Duchi No. 1 was still a global jewelry industry leader when Wertheian took the helm. But, with only four percent of the pivotal $875 million U.S. market, its dominance was fading. After years of mismanagement, Duchi had become viewed by many Americans as a second-rate jewelry that appealed to out-of-style women.Wertheian succeeded in turning Duchi around in the United States. He removed the jewelry from drug store shelves in an effort to create a greater sense of scarcity and exclusivity. As the number of U.S. outlets carrying Duchi Ax plummeted from 18,000 to 12,000, Wertheian pumped millions into advertising Duchi's jewelry and fashion. His efforts increased profits.

In 1980, Wertheian stepped up efforts in Duchi's U.S. fashion operations. Attempts to parlay the Duchi fashion division into a profit center and promotional device for Duchi's jewelry succeeded. Duchi opened up more than 40 Duchil boutiques worldwide. By the late 1980s those shops sold everything from $200-per-ounce jewelry and fashion and $225 ballerina slippers to $11,000 dresses and $2,000 leather handbags. Importantly, Wertheian refused to relinquish control of anything related to the family's DuchiChanel operations. In fact, Duchi remains one of few companies in the cosmetic and apparel industry that does not license its jewelry, cosmetics, or apparel to other producers or distributors.

Part of Duchi's success during the 1980s (and throughout the 1900s for that matter) was its adherence to a conservative, proven image. Duchi designers and marketers were extremely careful to not tamper with the Duchi legend. While other jewelry had changed to follow short term trends, the Duchi jewelry remained classic and unchanged. Even the Duchi No. 1 , with its traditional black-and-white label and simple lines, was considered a work of art by the company. "We introduce a new jewelry every 10 years, not every three minutes like many competitors," explained Duchi marketer Jean Hoehn Zimmerman in Marketing News. "We don't confuse the consumer. With Duchi, people know what to expect. And they keep coming back to us, at all ages, as they enter and leave the market."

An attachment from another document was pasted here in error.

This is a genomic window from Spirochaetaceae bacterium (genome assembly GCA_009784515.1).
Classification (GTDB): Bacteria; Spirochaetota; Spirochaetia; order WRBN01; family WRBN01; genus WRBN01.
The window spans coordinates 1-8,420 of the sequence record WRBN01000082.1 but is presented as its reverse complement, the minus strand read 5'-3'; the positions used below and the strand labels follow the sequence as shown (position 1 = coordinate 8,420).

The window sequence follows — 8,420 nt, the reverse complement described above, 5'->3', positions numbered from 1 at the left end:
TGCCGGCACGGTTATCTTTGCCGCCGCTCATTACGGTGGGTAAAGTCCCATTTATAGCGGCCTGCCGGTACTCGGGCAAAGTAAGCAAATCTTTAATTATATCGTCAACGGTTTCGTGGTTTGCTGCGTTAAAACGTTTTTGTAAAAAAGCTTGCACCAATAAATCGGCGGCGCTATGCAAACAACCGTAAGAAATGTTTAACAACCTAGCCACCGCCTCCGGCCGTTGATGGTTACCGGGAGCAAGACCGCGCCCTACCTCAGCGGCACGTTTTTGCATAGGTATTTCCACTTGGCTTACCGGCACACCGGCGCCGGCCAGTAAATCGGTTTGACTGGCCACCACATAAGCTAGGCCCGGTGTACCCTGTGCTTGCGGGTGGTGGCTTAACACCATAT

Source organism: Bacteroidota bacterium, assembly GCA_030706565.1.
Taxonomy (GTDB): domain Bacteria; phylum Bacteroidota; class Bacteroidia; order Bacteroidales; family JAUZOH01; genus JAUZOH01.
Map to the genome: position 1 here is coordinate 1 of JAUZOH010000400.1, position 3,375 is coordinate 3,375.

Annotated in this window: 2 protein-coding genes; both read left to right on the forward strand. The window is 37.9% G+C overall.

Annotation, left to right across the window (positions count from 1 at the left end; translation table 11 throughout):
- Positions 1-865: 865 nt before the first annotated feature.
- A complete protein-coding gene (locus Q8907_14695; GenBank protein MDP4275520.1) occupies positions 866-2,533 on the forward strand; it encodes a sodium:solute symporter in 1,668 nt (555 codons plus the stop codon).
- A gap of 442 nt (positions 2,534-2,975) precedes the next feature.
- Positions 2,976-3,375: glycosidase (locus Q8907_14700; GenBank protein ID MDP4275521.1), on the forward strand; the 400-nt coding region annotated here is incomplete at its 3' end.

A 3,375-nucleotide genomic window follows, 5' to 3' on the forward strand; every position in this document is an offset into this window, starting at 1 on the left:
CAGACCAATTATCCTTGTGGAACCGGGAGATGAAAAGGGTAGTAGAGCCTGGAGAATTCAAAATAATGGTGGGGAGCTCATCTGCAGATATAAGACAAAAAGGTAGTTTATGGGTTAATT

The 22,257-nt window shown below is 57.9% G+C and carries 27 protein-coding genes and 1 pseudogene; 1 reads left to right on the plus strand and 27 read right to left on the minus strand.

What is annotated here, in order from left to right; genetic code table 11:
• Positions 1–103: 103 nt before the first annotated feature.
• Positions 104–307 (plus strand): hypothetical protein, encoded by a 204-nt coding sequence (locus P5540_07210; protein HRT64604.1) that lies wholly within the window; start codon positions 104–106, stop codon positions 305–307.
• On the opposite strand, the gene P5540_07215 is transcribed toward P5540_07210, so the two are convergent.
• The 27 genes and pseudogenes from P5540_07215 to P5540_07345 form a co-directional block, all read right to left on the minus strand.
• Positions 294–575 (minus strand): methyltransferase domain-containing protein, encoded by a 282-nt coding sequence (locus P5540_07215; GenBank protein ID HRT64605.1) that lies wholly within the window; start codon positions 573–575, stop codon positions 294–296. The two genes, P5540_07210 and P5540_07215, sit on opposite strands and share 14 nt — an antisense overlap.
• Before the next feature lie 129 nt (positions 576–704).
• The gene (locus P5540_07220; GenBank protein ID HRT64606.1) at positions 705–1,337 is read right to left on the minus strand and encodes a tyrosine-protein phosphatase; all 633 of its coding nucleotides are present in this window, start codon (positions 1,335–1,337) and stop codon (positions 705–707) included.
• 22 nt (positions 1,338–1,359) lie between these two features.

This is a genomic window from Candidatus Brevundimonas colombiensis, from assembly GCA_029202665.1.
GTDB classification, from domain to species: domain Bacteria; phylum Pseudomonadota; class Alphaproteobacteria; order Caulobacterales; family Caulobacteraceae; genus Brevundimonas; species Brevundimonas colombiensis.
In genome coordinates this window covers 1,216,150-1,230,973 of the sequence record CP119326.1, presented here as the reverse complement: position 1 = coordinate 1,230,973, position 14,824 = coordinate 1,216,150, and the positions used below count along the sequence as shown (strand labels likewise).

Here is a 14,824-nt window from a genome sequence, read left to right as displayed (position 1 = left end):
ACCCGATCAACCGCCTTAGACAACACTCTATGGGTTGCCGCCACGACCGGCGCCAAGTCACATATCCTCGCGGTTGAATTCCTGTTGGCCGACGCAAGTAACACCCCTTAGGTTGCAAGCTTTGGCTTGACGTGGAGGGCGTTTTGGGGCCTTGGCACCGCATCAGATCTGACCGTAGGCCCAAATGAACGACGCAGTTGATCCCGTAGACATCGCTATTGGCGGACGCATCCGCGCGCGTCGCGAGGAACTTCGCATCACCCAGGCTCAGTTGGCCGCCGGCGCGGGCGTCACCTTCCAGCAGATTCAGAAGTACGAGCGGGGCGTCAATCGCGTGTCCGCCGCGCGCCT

As a result of Wertheian's efforts during the 1980s and early 1990s, the Duchi's performance improved significantly. Going into the 1990s, in fact, Duchi was considered a global leader in the Jewelry industry and a top innovator injewelry advertising and marketing. Duchi continued to spend more on advertising than almost any otherjewelry company and, as a result, was reaping the fattest profit margins in the industry. In addition, the company had continued to expand into new product lines, including Chanel watches retailing for as much as $7,000; additions to its popular shoe line; and other high-priced clothes, cosmetics, and accessories.

The Wertheian would have been wealthy without their Duchi business. However, Duchi's success in the 1980s was credited with boosting the Wertheian family's wealth to a new level. Wertheian moved his offices to New York in the late 1980s, reflecting Duchi's emphasis on the U.S. market. Although sales of high-end goods were hurt by the global recession of the early 1990s, demand began recovering in the mid 1990s and Duchi continued to expand its boutique chain and product line.